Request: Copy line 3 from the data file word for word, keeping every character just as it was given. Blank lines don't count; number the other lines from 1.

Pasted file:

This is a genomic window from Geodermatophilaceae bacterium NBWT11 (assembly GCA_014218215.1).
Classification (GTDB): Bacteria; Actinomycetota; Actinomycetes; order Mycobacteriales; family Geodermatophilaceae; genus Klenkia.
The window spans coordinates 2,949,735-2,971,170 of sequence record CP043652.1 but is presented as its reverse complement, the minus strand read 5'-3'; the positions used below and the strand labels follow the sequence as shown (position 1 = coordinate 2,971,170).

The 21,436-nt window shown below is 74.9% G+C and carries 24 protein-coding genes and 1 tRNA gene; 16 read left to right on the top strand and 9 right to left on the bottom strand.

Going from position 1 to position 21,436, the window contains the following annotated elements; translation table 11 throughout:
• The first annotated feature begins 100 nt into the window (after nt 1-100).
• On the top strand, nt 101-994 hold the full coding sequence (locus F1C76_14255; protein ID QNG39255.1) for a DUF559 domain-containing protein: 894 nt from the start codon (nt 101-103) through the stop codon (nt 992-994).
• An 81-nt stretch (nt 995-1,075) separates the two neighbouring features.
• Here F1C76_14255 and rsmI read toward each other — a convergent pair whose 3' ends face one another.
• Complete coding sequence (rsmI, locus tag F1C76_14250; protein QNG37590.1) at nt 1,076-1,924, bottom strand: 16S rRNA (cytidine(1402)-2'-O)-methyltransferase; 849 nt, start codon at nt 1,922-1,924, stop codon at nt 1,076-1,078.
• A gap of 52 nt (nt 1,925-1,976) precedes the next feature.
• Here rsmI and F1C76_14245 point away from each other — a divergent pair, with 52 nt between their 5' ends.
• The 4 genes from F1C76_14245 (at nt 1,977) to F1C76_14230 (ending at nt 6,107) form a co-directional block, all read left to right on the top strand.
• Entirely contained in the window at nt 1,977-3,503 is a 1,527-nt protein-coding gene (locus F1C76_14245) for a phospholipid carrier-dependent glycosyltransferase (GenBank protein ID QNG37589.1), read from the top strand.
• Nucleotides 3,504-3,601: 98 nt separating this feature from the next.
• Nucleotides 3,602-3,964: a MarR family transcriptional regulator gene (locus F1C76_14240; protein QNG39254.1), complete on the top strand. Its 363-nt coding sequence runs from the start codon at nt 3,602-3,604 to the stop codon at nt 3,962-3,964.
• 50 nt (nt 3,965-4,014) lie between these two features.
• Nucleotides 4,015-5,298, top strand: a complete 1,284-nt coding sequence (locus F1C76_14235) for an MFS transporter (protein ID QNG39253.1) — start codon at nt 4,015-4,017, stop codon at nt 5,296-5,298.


The window spans coordinates 2,949,735-2,971,170 of sequence record CP043652.1 but is presented as its reverse complement, the minus strand read 5'-3'; the positions used below and the strand labels follow the sequence as shown (position 1 = coordinate 2,971,170).